The “most obvious” reason why Google Code might be dumped is that it hasn’t added a new feature since 2011, InfoWorld notes, though there is also the rise of GitHub, which has accelerated the practice of coding as a “collective and social” endeavor — exactly what Google Code had set out to accomplish.
Indeed, the last feature added to Google Code was the addition of support for Git, allowing projects to be moved to GitHub from Google Code more easily.
Also notable: As of Jan. 15, Google Code no longer supports downloads. And the official Google Code blog talks more about open source generally than Google Code itself.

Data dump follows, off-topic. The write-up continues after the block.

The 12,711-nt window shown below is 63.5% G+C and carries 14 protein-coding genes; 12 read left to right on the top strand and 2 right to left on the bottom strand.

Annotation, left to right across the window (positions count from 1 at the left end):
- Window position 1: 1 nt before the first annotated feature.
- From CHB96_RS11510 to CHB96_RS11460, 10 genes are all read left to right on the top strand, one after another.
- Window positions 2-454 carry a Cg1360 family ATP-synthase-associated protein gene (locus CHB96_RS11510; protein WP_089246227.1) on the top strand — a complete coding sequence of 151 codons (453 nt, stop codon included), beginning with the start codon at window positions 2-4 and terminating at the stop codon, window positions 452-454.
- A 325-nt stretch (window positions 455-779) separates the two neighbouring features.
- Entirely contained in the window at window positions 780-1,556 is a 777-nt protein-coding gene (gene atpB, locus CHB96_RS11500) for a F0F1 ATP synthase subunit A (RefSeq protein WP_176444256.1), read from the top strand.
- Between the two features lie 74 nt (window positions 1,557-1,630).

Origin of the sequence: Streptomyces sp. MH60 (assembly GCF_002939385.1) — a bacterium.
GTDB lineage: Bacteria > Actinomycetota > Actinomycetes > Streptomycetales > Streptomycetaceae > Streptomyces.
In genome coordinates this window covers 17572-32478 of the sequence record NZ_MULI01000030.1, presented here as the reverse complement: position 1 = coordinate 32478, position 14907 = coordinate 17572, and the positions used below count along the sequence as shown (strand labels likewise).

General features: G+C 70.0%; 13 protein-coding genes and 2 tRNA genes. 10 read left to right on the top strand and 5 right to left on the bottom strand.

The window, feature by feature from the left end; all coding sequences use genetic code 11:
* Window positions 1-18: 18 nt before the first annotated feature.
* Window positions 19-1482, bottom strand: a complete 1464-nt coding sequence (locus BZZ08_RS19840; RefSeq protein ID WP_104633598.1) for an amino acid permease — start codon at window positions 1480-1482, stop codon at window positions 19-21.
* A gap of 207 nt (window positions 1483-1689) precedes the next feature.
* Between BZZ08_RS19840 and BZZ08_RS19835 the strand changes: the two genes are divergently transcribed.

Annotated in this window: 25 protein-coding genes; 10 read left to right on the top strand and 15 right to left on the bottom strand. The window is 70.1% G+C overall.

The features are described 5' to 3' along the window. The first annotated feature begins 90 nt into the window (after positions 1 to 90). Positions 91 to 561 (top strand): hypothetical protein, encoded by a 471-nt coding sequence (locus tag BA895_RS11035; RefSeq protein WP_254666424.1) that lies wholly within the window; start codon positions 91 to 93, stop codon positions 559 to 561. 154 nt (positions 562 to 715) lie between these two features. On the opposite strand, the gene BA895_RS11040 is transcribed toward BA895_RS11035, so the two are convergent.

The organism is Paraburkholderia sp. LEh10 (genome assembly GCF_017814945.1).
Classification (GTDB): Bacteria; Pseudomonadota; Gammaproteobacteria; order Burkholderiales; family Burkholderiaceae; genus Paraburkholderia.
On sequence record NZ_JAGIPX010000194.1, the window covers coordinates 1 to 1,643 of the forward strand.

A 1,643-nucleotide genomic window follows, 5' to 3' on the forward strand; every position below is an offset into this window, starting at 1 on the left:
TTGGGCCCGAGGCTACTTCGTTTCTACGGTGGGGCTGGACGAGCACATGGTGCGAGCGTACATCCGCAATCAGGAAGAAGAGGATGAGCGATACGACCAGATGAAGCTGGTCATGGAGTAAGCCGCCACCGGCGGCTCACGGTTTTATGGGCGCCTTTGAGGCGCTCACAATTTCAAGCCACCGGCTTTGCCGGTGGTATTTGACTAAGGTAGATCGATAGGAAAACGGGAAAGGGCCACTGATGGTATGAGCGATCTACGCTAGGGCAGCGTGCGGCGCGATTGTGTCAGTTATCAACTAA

Should Google decide to turn out the lights on Google Code, the usual process is what appears to be already at work here: A period of stagnation, followed by an announcement, then a transition period for users to move off the service, with the service shut down at the end of some months.
If this is like most Google shutdowns, by the time the product goes away, few will remember and even fewer will miss Google Code. Whenever that time may be.